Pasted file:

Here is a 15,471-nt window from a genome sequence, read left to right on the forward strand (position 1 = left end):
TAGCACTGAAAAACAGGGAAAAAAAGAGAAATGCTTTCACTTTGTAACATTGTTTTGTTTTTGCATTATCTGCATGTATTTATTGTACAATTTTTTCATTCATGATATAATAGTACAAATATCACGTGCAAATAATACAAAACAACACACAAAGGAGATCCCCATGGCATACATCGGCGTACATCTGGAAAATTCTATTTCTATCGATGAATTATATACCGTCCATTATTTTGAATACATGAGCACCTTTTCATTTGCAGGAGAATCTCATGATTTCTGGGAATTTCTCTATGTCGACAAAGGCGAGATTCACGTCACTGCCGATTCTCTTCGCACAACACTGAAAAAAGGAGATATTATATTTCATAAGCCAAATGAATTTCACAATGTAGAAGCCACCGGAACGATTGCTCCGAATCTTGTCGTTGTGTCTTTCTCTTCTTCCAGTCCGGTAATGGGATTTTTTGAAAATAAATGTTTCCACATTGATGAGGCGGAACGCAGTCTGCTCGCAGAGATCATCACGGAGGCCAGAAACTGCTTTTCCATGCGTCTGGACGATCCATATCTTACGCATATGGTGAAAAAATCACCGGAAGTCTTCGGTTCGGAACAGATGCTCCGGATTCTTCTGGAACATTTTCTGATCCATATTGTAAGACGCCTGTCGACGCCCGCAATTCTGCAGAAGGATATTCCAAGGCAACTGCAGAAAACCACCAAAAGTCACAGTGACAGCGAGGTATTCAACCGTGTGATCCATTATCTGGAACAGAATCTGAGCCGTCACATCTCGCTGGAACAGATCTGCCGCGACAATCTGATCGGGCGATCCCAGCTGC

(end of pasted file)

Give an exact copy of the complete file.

Here is a 15,471-nt window from a genome sequence, read left to right on the forward strand (position 1 = left end):
TAGCACTGAAAAACAGGGAAAAAAAGAGAAATGCTTTCACTTTGTAACATTGTTTTGTTTTTGCATTATCTGCATGTATTTATTGTACAATTTTTTCATTCATGATATAATAGTACAAATATCACGTGCAAATAATACAAAACAACACACAAAGGAGATCCCCATGGCATACATCGGCGTACATCTGGAAAATTCTATTTCTATCGATGAATTATATACCGTCCATTATTTTGAATACATGAGCACCTTTTCATTTGCAGGAGAATCTCATGATTTCTGGGAATTTCTCTATGTCGACAAAGGCGAGATTCACGTCACTGCCGATTCTCTTCGCACAACACTGAAAAAAGGAGATATTATATTTCATAAGCCAAATGAATTTCACAATGTAGAAGCCACCGGAACGATTGCTCCGAATCTTGTCGTTGTGTCTTTCTCTTCTTCCAGTCCGGTAATGGGATTTTTTGAAAATAAATGTTTCCACATTGATGAGGCGGAACGCAGTCTGCTCGCAGAGATCATCACGGAGGCCAGAAACTGCTTTTCCATGCGTCTGGACGATCCATATCTTACGCATATGGTGAAAAAATCACCGGAAGTCTTCGGTTCGGAACAGATGCTCCGGATTCTTCTGGAACATTTTCTGATCCATATTGTAAGACGCCTGTCGACGCCCGCAATTCTGCAGAAGGATATTCCAAGGCAACTGCAGAAAACCACCAAAAGTCACAGTGACAGCGAGGTATTCAACCGTGTGATCCATTATCTGGAACAGAATCTGAGCCGTCACATCTCGCTGGAACAGATCTGCCGCGACAATCTGATCGGGCGATCCCAGCTGC